I didn’t realizer “fixer upper” meant…

P1080465At the beginning of the year, my husband and I moved into our new house. A fixer upper. It’s a 1977 ranch that hasn’t seen much love since 1977. We were really excited to make this house our own, and had so many ideas for how to accomplish that. We knew it would be a lot of work. We thought we knew what were were getting into. But here are some things that I didn’t realize I was signing up for when we bought a fixer upper:

  1. That something is always broken. I knew we’d always be working on something, but I didn’t realize that meant something is always broken, inoperable, or otherwise out of commission. I imagined doing projects, and I imagined the finished results, but I didn’t imagine what it would be like to live in partially completed projects.
  2. That the house will often insert it’s own priorities. I had made a list of the projects that were important to me. Based on our budget and time constraints, I guessed how long it might take to get things done. I never realized that the house would present it’s own projects, like when the septic system failed or we realized (in the heat of the Texas summer) that we have NO attic insulation.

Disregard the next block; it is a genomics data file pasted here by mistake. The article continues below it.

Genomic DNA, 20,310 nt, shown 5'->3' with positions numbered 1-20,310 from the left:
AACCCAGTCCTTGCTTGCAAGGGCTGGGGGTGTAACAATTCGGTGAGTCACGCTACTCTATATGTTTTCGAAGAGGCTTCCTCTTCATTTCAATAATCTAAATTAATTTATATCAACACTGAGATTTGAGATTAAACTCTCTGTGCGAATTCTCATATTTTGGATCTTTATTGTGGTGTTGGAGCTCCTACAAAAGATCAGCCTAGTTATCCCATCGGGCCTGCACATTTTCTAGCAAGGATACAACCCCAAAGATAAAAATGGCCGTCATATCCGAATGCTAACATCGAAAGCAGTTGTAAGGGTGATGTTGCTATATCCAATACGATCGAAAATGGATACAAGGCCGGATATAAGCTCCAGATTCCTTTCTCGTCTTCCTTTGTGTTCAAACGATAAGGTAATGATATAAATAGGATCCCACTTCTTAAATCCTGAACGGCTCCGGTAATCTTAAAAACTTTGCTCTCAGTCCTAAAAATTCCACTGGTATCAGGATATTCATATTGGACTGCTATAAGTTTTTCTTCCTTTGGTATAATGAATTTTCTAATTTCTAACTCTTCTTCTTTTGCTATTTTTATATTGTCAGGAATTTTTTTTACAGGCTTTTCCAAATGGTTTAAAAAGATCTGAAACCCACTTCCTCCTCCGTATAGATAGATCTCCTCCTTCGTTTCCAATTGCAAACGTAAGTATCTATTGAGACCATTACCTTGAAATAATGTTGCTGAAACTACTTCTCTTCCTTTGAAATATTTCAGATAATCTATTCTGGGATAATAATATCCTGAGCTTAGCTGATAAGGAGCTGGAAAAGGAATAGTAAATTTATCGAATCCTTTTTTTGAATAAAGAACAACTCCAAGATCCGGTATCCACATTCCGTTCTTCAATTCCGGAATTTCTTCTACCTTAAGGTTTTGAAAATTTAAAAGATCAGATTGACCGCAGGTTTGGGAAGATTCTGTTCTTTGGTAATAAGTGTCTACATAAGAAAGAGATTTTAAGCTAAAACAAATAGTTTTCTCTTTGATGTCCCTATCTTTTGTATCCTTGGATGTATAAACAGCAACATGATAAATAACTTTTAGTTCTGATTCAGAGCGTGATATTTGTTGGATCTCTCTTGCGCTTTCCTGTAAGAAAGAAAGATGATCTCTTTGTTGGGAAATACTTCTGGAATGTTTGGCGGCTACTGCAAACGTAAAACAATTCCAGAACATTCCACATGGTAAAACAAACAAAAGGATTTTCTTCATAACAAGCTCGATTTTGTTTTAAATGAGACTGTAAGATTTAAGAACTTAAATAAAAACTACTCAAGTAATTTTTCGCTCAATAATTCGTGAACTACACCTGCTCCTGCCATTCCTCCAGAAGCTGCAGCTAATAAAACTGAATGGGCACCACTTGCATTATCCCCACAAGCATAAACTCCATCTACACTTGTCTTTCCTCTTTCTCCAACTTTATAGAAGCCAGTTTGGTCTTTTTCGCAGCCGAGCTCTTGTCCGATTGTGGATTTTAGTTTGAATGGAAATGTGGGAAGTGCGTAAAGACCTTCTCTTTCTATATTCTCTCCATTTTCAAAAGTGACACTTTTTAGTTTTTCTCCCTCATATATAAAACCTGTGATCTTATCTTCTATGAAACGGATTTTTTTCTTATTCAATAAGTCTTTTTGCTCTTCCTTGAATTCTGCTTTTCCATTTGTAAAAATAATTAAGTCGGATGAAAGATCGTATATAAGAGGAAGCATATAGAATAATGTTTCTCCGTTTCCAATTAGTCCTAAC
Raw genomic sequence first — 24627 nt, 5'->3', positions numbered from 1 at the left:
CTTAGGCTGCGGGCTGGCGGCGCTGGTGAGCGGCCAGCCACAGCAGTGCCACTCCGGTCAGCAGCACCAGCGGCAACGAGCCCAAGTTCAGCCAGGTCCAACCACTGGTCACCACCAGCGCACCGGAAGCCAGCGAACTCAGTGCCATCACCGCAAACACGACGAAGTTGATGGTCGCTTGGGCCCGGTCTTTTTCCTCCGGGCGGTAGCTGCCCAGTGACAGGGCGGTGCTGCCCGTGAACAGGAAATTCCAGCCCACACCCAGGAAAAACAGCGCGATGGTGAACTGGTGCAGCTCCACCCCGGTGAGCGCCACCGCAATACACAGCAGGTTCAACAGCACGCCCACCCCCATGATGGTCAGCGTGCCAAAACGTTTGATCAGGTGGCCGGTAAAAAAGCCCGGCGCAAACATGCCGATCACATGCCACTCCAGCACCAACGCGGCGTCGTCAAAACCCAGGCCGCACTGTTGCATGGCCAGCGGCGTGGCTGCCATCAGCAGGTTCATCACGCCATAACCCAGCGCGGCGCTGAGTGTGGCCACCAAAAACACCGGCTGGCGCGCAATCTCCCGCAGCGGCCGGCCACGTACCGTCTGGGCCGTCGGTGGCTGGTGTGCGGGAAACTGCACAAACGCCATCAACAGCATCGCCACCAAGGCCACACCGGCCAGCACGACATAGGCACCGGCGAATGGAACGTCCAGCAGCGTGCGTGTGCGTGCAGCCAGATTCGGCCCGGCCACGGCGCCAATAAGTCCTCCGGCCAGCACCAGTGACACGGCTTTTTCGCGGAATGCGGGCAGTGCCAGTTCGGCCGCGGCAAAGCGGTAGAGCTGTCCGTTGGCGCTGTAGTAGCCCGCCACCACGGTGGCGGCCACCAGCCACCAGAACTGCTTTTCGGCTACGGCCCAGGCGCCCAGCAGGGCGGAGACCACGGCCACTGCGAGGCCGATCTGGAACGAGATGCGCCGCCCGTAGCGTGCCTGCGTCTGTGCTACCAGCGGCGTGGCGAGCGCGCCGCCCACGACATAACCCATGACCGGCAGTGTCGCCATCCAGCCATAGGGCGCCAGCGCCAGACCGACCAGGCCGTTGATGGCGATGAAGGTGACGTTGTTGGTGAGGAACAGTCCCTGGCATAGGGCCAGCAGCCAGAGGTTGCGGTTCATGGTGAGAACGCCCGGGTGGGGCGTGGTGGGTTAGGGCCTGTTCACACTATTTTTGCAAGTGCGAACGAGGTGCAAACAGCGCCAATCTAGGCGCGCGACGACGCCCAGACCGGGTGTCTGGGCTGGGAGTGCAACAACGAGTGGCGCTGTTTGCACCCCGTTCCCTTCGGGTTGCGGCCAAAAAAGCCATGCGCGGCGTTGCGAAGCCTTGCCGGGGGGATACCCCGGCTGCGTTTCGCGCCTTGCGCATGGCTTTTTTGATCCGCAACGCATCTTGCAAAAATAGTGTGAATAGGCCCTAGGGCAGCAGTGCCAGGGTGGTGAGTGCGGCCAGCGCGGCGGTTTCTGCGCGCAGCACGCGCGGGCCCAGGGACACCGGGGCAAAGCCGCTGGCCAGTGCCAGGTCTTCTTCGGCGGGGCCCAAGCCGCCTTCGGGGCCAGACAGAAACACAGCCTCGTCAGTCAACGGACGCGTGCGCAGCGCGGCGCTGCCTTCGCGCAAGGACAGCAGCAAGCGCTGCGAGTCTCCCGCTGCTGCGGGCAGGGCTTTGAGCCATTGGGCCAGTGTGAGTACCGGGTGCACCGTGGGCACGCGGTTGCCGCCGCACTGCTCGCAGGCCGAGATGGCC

3. That there would be tons of stuff the home inspector missed. This probably says more about our individual inspector than some universal truth of buying older homes. I thought I understood the limits of home inspections. I knew they could only see what they can actually see. I knew they couldn’t guess what was going on in the walls or in any other hidden place. But it seems like our inspector missed A LOT of stuff he should have been able to see. Like the lack of attic insulation I just mentioned.
  4. That we would regularly have to choose between regular ol’ home maintenance and “fixer upping.” We have 2,500 square foot house on two acres of land. We could easily spend an entire weekend just doing yard work and some basic home maintenance. But if we spend the whole weekend doing things that “need” to be done, when are we going to do the projects that we “want” to get done? And vice versa. It’s a constant balancing act.

I don’t regret buying a fixer upper. And I don’t think I walked in completely blind. But there are definitely challenges that I didn’t expect. Some days when I’m really frustrated, I say that we should have bought something newer and nicer, but I don’t really mean it. We have a beautiful property right in the middle of the city. I’m just looking forward to the day when I can say my home is beautiful too.

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DIY Adventures: In Pictures